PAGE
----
The “Why Not” Method — a post inspired by Victor of Juno College Cohort 30

Harry Darwin
4 min readDec 16, 2020


When I was younger I wasn’t what I would consider to be a dreamer. Of course, I often imagined a beautiful future filled with travel and fun. I knew I wanted to be wealthy and I, like so many of us, felt strongly that I would feel accomplishment through making an impact; but, how that impact was to be made was a mystery to me and frankly, not something I even bothered to consider as much as one who wants to make an impact should.

Thinking this way often put me in situations where I would hear of someones excellent accomplishments — be it a friend, or Elon Musk — and I’d immediately think, “I can’t do that”. It is unlikely that I am going to design a rocket ship and I’m aware I’m not the only one who has experienced self-doubt or even the current buzz term: Imposter Syndrome but, that is the purpose of this article.

For all who have ever felt the infamous, “I can’t do that”, I am here to ask you, WHY NOT?

To understand the Why Not Method we must first understand the more widely known, “I can’t do that” method. This is a method that’s been adopted by all of us for one reason or another. Those reasons might include:

Fear — Fear of failure, fear to even try at all, fear to leave your current place of comfort, fear of judgement.

Indolence — You’re lazy, its not worth the trouble, very closely tied with the next reason…

Perpetual Procrastination — Now isn’t the time, I don’t have the time, I will get to it, I need to focus on what I’m doing for now.

“I can’t do that” is an escape, a cop out, a justification to oneself to protect your delicate psyche.

Now I’d like to briefly introduce you to Victor (briefly, because I haven’t asked him if he’d be okay with me writing this article). Victor is a modest gentleman who shared an excellent story about his life and a way of thinking that he adopted at some point during his journey. I have thought about it every day since and how has and hasn’t applied to my life.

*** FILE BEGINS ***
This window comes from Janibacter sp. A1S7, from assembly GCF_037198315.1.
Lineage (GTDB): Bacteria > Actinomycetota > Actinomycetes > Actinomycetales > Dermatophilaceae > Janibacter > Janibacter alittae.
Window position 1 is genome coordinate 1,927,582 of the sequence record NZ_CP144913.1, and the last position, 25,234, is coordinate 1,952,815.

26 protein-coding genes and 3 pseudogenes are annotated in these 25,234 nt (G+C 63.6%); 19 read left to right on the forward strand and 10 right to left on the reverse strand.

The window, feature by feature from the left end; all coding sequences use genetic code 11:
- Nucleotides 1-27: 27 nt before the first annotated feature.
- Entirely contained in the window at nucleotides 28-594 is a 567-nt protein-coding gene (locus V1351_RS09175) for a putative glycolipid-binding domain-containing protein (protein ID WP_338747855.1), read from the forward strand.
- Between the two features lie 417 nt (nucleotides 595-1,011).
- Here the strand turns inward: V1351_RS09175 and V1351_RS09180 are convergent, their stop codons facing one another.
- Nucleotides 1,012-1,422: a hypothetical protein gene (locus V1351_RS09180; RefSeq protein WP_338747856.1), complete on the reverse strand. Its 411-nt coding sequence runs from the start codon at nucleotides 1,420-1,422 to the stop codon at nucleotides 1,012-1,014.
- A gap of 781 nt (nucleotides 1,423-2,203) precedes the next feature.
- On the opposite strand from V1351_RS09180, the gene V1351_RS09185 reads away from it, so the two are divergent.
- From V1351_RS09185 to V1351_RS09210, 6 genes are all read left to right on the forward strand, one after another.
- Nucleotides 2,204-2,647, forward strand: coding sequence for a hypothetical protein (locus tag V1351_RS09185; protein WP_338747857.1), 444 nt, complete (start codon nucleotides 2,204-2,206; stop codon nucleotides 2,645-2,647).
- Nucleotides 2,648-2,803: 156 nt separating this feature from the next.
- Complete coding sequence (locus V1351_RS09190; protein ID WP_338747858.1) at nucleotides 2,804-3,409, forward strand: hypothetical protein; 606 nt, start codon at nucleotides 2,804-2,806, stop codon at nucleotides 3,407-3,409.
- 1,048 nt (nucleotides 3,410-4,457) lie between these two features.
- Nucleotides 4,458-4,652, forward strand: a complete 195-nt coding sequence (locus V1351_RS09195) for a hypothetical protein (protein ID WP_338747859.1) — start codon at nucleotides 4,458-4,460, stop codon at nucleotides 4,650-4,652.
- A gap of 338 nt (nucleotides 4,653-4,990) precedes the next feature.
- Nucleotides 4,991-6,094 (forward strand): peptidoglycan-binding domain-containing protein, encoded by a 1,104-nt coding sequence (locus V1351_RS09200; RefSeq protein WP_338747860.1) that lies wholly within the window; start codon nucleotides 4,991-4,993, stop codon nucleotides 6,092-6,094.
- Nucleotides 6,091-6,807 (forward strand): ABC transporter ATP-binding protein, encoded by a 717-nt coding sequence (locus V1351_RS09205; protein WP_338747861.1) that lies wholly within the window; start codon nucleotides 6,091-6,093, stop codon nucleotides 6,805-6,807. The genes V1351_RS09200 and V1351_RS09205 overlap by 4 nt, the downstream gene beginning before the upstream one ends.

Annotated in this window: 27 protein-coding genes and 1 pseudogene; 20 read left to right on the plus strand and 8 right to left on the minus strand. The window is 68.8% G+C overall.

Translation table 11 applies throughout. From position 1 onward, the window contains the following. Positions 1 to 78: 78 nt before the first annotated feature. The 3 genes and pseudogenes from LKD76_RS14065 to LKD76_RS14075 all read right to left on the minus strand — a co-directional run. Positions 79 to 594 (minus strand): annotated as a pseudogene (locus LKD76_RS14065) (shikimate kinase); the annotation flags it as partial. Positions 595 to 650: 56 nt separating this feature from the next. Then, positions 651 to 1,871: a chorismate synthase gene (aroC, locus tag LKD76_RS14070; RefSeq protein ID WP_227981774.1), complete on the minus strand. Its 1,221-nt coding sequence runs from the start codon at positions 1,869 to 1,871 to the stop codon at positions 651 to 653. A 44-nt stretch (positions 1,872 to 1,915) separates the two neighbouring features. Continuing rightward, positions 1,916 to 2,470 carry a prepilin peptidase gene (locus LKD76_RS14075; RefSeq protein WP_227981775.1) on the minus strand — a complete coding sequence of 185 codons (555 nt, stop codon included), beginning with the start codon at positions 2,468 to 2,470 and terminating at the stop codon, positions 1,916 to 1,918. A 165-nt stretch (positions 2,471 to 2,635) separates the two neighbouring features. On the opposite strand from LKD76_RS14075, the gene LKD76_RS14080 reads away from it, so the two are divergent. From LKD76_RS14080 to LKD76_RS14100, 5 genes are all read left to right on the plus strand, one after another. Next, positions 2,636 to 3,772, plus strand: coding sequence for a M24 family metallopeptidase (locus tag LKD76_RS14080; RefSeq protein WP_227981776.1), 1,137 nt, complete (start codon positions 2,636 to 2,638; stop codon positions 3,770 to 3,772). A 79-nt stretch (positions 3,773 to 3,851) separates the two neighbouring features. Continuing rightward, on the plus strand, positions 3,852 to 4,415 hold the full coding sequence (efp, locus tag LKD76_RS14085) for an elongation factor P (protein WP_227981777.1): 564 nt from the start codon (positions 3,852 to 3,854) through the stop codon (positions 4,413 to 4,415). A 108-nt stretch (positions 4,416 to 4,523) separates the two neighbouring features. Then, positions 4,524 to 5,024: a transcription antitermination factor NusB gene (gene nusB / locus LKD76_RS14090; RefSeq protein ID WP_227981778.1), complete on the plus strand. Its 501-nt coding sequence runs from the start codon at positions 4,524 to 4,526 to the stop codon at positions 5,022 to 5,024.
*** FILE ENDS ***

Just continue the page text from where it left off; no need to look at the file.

Victor reached a stage in his life where he started asking questions — not like “does the government really have our best interest in mind?” — but more like, “Am I happy with my lifestyle?” and, “Is this sustainable?”. Without telling you his whole story, he decided to make some changes. And I cannot speak to exactly what his process was to change the way he thought about “I can’t do that”, you’ll have to ask him yourself. However I can tell you that he adopted the “Why Not” Method.

At some point Victor started looking at things he wanted — or even vaguely found interest in — differently. He started looking at things that most of us would have immediately cast our “I can’t do that” safety net over and instead thought, “Why Not?”. Why can’t he get in shape? Why can’t he break dance? Why can’t he perform the intense physical feats of a gymnast? I understand the examples I’ve given are purely physical but believe me when I tell you, it does not matter. My most recent why not was learning to code and make a career pivot at 28 years old, which is actually how I met Victor — who was doing the same.

People say, “You don’t know until you try”, and they’re right. Of course the same people likely have used the “I can’t” method, but we are only human. The main idea is that you are the only thing in the way. Don’t have time? Make time. Scared to fail? You don’t need to post it on Instagram, plus there is no success without failure and there is no shame in trying. This part of the post is starting to turn into a list of clichés, but this is the reality.

Regardless of what you believe in, your time here is limited and if you do not actively pursue things that you want, they won’t happen for you (99.9% of the time). Do not become a victim of your own mental prison, do something uncomfortable, do not wait, you’ll thank me and you’ll thank Victor for it.

So I ask you, next time you see something that interests you and daydream about yourself doing that thing but then unconsciously regurgitate that typical “I can’t” — stop yourself and ask “Why not?”. Most importantly, be honest with yourself when you do this. Can you “not” do this because you actually are incapable? — And I mean this is absolutely impossible, not this is going to be fucking hard. Or might it be for one of the reasons above, or any other reason you’ve allowed your feeble mind to generate.

My goal is not to attack you, but rather to push you. Give the “Why Not” method a try, OR, sit back and do nothing while Victor and I are out here feeling great, doing back flips and coding web applications.



Harry Darwin

Restaurant/Retail operations specialist turned web developer, here to share about the trials of life and coding.